I'm considering buying a Fortigate 50b (or Fortigate 60b) firewall to separate my web (iis) machine from the DB machine. (See http://www.fortinet.com/doc/FGT50_100DS.pdf)

Till now the two servers were connected directly via a cross cable using the 2nd network card.

The 50b model doesn't have a DMZ port.

What does that mean? what is the difference between a firewall DMZ port to a interface port ? Is it not possible to create rules (block/allow port based traffic) on a interface port?

P.S: I know that in general i should put any server connected to the wan(internet) on a DMZ port , but on our current firewall(Fortigate 200a) , any interface port can be used as dmz port..



A DMZ is just a network design term that means that the network is firewalled in a way that it can not initiate traffic into a protected network. There isn't anything special about the port or that network for that matter. Although a port that's marked as DMZ from the firewall's software point of view may have different default firewall rule applied to it.

I don't know about the 50b but with the 60b you can unbridge all the internal ports and run different networks on each port. The firewall rules and all the other features of the FortiGate work fine between these networks. I used this approach to have multiple DMZs using a FortiGate 60b a couple years back. So I don't see any reason that this wouldn't work.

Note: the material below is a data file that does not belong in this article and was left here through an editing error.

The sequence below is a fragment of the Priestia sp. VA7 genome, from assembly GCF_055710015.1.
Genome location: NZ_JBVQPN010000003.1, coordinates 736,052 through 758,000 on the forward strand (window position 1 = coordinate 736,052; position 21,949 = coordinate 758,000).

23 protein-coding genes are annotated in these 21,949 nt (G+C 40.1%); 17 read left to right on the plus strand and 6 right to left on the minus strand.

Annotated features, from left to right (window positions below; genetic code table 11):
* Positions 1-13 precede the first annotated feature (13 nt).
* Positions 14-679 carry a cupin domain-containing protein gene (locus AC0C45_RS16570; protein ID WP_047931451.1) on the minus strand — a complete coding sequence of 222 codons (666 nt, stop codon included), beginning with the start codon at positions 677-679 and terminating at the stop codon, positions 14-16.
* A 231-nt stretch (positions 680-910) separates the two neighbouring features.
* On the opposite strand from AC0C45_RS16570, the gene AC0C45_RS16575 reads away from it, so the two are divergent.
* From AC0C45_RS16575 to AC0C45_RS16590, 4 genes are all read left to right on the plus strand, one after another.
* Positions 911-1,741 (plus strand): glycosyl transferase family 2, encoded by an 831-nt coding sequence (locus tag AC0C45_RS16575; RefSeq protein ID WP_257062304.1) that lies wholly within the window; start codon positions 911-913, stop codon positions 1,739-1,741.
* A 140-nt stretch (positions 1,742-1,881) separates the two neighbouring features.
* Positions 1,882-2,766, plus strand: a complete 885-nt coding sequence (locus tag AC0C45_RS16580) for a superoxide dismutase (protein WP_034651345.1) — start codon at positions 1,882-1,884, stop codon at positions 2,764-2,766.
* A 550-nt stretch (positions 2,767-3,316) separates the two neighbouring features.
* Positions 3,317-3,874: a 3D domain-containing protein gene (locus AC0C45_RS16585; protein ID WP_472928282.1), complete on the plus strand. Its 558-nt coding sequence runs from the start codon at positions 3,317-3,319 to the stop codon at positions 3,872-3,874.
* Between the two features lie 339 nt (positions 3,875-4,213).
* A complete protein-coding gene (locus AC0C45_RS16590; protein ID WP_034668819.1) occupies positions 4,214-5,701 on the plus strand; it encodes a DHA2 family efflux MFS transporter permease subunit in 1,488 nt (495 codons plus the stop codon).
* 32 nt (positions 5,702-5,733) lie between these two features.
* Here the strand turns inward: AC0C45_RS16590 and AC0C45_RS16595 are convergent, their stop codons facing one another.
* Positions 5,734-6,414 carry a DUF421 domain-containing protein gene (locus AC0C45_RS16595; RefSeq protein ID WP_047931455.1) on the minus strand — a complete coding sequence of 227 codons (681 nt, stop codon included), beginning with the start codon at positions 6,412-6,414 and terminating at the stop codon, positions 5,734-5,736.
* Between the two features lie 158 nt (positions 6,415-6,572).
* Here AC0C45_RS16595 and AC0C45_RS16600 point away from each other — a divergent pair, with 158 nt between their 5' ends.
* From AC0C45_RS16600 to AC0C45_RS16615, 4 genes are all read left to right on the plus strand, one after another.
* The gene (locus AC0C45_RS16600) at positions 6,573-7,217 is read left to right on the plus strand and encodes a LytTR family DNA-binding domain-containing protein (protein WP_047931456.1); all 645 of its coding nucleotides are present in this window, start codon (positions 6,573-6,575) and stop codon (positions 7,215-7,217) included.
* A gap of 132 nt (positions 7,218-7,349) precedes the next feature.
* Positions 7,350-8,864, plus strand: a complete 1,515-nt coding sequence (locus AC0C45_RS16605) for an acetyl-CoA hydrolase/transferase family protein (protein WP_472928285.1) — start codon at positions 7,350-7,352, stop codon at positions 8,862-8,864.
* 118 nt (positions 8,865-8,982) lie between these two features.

| improve this answer | |
  • thanks for the answers. so based on this do you have any idea why Fortinet and other firewall manufacturers so strongly point out the number of DMZ ports vs Interface Ports? – RuSh Mar 1 '12 at 15:32
  • It's more of a marketing thing than anything else I would imagine. I can't possibly know all firewalls out there so maybe there are some that the distinction is important. But if the product has a flexible design it would really only be important if you can't, or don't want to, use VLANs to turn the ports available into the networks that you need. Or can't unbridge the internal ports to get the networks you need. It's also possible that you can't bridge the designated DMZ port with other ports so you won't be able to use it as an internal network port depending on how flexible it is. – 3dinfluence Mar 1 '12 at 15:49

perfectly right,I have a 50B here and I have dmz.Just use any interface port and configure it with firewall rules from command line.use the concept like alias in the old school firewall with one interface.Just define where you want the interesting traffic to go or not to go and you are done.

For the dmz ,do not allow it to go to your inside network and allow it to go to your wan interface.otherwise you can limit by choosing only http,https and dns .

| improve this answer | |

Your Answer

By clicking “Post Your Answer”, you agree to our terms of service, privacy policy and cookie policy

Not the answer you're looking for? Browse other questions tagged or ask your own question.